In honor of Alpha Zeta’s annual Agricultural Awareness Week, beginning March 23, 2015, the Special Collections Research Center presents an exhibit in the Ask Us Lobby of D.H. Hill Library to highlight the farming men and women who have shaped the evolution of agriculture and technology in North Carolina.
From its roots as an agricultural experiment station, North Carolina State University has been interwoven into this evolution through teaching, research, and extension work that has supported local farming communities and organizations. Partnerships between NC State and the small farmers of North Carolina have pioneered innovative approaches to sustainability through times of major change, from the early industrial revolution through today.
Small farmers who relied solely on cash-crop cultivation suffered after World War II as cotton and tobacco prices plummeted, demand decreased, and overproduction glutted the market. By growing more of their own food, farm families could provide their own sustenance without exhausting their meager cash supply. Publications like the Progressive Farmer newspaper and the D&P Monthly (Dairyman and Poultryman) circulated information to rural communities, and grassroots organizations like the North Carolina Farmers Bureau formed to give farmers a unified voice on agricultural issues. 4-H clubs and the Future Farmers of America supported agricultural education and leadership among rural youth. Annual conferences brought farmers together to learn from each other and from experts in agricultural research, frequently featuring presentations from NC State faculty and cooperative extension agents. North Carolina agriculture evolved through these networks of support, empowering farming men and women to grow and negotiate economic and legislative policies in a changing agrarian economy.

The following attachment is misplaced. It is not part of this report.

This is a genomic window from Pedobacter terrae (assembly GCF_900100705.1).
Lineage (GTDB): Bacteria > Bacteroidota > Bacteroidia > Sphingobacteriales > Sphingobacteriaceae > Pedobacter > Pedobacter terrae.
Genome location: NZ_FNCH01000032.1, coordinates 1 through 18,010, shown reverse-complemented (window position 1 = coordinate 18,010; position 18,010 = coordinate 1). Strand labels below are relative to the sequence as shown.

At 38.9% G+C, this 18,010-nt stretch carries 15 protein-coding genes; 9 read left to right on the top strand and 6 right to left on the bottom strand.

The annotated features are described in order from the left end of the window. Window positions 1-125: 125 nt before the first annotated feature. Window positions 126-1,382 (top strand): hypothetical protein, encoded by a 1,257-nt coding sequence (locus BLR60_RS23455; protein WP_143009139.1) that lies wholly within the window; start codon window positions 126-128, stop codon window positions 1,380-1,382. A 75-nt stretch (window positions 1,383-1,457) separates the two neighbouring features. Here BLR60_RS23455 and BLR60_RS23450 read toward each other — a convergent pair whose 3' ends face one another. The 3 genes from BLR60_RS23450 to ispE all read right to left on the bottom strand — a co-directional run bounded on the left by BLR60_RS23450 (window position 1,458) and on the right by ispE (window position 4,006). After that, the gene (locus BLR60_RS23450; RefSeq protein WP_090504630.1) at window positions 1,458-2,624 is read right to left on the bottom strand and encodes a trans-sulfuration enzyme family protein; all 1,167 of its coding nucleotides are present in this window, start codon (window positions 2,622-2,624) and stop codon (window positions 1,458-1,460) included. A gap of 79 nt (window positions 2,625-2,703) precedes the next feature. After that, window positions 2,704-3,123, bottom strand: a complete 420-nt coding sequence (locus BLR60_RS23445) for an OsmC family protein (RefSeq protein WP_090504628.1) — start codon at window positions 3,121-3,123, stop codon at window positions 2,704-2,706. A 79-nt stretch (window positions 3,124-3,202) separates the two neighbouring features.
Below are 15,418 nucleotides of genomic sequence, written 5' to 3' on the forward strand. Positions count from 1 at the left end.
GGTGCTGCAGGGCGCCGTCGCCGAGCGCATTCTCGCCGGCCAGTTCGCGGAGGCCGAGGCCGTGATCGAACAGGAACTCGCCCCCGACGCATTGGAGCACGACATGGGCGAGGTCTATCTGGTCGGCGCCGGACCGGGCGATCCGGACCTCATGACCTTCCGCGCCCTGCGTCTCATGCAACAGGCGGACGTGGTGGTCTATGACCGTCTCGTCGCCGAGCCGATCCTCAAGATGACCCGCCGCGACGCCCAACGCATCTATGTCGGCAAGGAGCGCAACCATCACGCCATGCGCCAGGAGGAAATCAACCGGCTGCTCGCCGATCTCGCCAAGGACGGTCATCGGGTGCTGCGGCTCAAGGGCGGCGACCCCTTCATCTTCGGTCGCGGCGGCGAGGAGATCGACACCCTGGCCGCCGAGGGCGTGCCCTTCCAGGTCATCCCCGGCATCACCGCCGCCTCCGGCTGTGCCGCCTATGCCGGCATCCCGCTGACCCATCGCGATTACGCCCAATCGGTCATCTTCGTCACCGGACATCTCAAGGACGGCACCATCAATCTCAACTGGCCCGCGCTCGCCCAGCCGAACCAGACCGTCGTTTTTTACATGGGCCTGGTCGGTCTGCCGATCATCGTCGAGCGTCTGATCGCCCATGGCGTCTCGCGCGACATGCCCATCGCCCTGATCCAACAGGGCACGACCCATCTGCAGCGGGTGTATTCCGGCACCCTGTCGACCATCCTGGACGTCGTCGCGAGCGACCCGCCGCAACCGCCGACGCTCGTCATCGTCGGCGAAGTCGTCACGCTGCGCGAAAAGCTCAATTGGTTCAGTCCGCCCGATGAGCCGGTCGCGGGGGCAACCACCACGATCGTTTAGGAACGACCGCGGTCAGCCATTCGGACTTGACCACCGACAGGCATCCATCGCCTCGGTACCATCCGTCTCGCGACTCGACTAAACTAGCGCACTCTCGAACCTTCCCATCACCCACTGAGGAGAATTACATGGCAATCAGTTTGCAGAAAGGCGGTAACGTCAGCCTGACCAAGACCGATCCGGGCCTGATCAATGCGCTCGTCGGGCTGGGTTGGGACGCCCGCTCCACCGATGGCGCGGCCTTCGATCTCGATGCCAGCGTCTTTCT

The exhibit will highlight the evolution of farming practices and home-grown agricultural organizations in North Carolina that tell the story of the people who cultivated and developed our state. Materials will be on display starting March 23, 2015, in the Ask Us Lobby of D.H. Hill Library.
The Special Collections Research Center has a wealth of materials that show the rich history of small farming and agricultural sustainability in North Carolina. The North Carolina Farm Bureau Records and North Carolina Agricultural Organizations Records reflect the leadership of farmers in their local communities and grassroots organizations. The Green N’ Growing project highlights materials from the Cooperative Extension Service, and Cultivating a Revolution and Living off the Land show the evolution of agricultural research, education, and farming practices in North Carolina. Our digital collections portal, Historical State, also contains a wide array of resources on agriculture in North Carolina and at NC State in particular.